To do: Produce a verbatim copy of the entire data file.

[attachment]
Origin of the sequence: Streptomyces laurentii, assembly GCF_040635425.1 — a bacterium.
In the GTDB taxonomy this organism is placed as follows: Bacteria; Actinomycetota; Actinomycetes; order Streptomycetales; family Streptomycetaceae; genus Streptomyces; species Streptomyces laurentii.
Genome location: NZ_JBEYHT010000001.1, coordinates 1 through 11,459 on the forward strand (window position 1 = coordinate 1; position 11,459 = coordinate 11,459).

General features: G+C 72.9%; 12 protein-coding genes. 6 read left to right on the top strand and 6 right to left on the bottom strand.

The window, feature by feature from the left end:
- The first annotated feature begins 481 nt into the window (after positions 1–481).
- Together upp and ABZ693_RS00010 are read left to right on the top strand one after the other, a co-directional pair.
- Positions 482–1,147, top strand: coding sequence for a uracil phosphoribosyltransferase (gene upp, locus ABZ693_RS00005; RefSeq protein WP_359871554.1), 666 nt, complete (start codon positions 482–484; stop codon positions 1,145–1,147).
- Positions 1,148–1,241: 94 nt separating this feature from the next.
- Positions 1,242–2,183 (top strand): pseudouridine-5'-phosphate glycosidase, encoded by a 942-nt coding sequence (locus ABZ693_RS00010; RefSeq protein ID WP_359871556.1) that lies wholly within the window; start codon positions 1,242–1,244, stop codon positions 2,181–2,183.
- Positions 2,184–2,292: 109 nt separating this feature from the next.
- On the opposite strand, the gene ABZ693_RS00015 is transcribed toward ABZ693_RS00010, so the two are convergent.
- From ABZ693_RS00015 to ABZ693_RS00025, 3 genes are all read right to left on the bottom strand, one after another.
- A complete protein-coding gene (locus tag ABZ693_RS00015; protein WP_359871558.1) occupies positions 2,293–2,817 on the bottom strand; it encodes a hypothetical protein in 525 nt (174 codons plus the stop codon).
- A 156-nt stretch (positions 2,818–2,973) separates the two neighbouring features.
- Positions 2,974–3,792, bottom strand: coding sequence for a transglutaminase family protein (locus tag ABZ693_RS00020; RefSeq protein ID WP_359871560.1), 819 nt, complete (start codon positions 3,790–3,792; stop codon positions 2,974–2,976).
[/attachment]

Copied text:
Origin of the sequence: Streptomyces laurentii, assembly GCF_040635425.1 — a bacterium.
In the GTDB taxonomy this organism is placed as follows: Bacteria; Actinomycetota; Actinomycetes; order Streptomycetales; family Streptomycetaceae; genus Streptomyces; species Streptomyces laurentii.
Genome location: NZ_JBEYHT010000001.1, coordinates 1 through 11,459 on the forward strand (window position 1 = coordinate 1; position 11,459 = coordinate 11,459).

General features: G+C 72.9%; 12 protein-coding genes. 6 read left to right on the top strand and 6 right to left on the bottom strand.

The window, feature by feature from the left end:
- The first annotated feature begins 481 nt into the window (after positions 1–481).
- Together upp and ABZ693_RS00010 are read left to right on the top strand one after the other, a co-directional pair.
- Positions 482–1,147, top strand: coding sequence for a uracil phosphoribosyltransferase (gene upp, locus ABZ693_RS00005; RefSeq protein WP_359871554.1), 666 nt, complete (start codon positions 482–484; stop codon positions 1,145–1,147).
- Positions 1,148–1,241: 94 nt separating this feature from the next.
- Positions 1,242–2,183 (top strand): pseudouridine-5'-phosphate glycosidase, encoded by a 942-nt coding sequence (locus ABZ693_RS00010; RefSeq protein ID WP_359871556.1) that lies wholly within the window; start codon positions 1,242–1,244, stop codon positions 2,181–2,183.
- Positions 2,184–2,292: 109 nt separating this feature from the next.
- On the opposite strand, the gene ABZ693_RS00015 is transcribed toward ABZ693_RS00010, so the two are convergent.
- From ABZ693_RS00015 to ABZ693_RS00025, 3 genes are all read right to left on the bottom strand, one after another.
- A complete protein-coding gene (locus tag ABZ693_RS00015; protein WP_359871558.1) occupies positions 2,293–2,817 on the bottom strand; it encodes a hypothetical protein in 525 nt (174 codons plus the stop codon).
- A 156-nt stretch (positions 2,818–2,973) separates the two neighbouring features.
- Positions 2,974–3,792, bottom strand: coding sequence for a transglutaminase family protein (locus tag ABZ693_RS00020; RefSeq protein ID WP_359871560.1), 819 nt, complete (start codon positions 3,790–3,792; stop codon positions 2,974–2,976).